Perhaps in this very magazine, you will find the presence of a male voice weighing in on this issue. I remember when more than fifty women I knew had outed themselves as survivors of sexual assault over the course of one morning- I wanted to know what the men had to say. I wanted them to answer, because we had been asking them the same question for ages, and now for the first time, they could not possibly ignore it. But as each man I knew expressed his “shock”, “disgust” and “deep regret”, I did not know if I was interested anymore. What good does “shock” do? Woody Allen, a rapist and a free man, was shocked to hear about Harvey Weinstein. The men whom I knew to be complicit in this kind of behavior from my personal life were shocked to learn about the extent of the problem. I am sure, if the Honourable Prime Minister was not busy ignoring the lathi charges that were happening on one end of the very campus that he was visiting, he too would have been quite shocked. What good has “shock” ever done?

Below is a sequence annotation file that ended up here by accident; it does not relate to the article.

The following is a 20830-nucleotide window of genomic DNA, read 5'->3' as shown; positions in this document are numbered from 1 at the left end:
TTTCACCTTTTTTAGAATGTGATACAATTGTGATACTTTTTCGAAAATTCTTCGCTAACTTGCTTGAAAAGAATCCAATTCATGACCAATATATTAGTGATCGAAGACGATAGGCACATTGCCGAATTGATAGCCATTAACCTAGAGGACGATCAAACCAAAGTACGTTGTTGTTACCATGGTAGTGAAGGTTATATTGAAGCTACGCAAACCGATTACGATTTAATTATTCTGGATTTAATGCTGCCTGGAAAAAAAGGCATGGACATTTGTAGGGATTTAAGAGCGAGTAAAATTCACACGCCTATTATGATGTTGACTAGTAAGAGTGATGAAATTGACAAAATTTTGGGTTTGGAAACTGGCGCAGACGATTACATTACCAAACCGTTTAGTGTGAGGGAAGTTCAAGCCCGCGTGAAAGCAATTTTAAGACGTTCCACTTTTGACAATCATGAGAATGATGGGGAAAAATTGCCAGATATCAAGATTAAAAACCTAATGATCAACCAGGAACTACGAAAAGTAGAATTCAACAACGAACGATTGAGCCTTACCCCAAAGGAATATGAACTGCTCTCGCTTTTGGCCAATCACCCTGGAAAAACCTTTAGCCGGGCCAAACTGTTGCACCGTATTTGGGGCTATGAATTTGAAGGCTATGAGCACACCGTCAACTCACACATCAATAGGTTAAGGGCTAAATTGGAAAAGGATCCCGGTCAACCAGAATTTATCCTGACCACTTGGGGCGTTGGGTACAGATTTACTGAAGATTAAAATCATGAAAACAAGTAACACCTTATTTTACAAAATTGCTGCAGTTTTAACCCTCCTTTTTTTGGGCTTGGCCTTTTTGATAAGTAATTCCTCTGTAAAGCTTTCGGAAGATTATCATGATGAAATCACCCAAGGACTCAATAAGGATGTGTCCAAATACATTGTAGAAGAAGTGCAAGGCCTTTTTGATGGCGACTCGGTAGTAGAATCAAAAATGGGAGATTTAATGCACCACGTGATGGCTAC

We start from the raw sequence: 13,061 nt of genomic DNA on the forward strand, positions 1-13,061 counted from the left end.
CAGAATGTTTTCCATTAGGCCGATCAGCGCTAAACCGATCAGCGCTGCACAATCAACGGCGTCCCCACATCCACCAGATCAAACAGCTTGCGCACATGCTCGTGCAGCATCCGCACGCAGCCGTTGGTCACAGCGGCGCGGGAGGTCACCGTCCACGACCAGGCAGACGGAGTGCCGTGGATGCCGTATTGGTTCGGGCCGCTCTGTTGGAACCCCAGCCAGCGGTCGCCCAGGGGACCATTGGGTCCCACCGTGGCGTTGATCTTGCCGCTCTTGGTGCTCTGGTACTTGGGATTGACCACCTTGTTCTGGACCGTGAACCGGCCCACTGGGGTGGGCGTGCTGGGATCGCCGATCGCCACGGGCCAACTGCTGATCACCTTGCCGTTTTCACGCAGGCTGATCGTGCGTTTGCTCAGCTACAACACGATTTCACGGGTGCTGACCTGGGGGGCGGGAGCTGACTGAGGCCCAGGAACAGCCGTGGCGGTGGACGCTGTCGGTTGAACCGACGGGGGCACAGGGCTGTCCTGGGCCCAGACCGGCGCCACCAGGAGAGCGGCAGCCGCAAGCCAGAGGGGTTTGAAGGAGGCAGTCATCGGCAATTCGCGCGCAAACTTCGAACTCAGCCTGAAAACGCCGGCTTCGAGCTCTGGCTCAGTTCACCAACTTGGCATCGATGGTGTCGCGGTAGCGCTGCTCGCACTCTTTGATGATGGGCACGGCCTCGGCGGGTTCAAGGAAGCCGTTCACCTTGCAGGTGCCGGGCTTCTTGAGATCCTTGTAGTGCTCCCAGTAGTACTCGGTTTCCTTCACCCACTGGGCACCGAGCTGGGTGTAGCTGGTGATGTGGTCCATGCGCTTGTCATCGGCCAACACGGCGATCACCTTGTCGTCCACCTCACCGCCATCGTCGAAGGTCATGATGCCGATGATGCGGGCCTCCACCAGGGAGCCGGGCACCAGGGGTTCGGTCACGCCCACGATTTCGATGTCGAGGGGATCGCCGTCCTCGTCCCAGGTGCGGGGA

Perhaps men are shocked because men don’t have an answer to our question. Perhaps men are not the answer. Women are, of course, still patient enough to educate their loved ones, and it helps them and the women around them. But perhaps that can never be enough. Some of the most educated men of our times have been curated into a list of sexual predators. They are proof to the fact that we can’t look to men as the solution anymore. Men can be educated, sensitive, socialists, and even self-identified feminists; they could be complete outsiders to their circles of toxic masculinity, but they would still have the power to overstep our boundaries the minute they felt like it. And it is for this simple reason that they cannot be the solution. We cannot look to them for answers because they simply have no personal stake in the question.
As women, our tipping points will come- in the most restrictive houses, in the most liberal colleges, there will be problems which will necessitate a fight. In the more fortunate cases, women will have to do it for verbal abuse. In the worst cases, women have had to do it for rape. Either way, at some point, we will not have the choice to swallow our anger anymore and we will have to do what these women did.
The choice is ours. We could wait till then to reach out to each other and hope to gather numbers out of desperation. Or we could do it right now, and save them the “shock” of finding out that when women speak out in hundreds and thousands of voices all at once- they will not be able to get away.
Note: Names of the sources have been changed on request.
Author: Damayanti Saha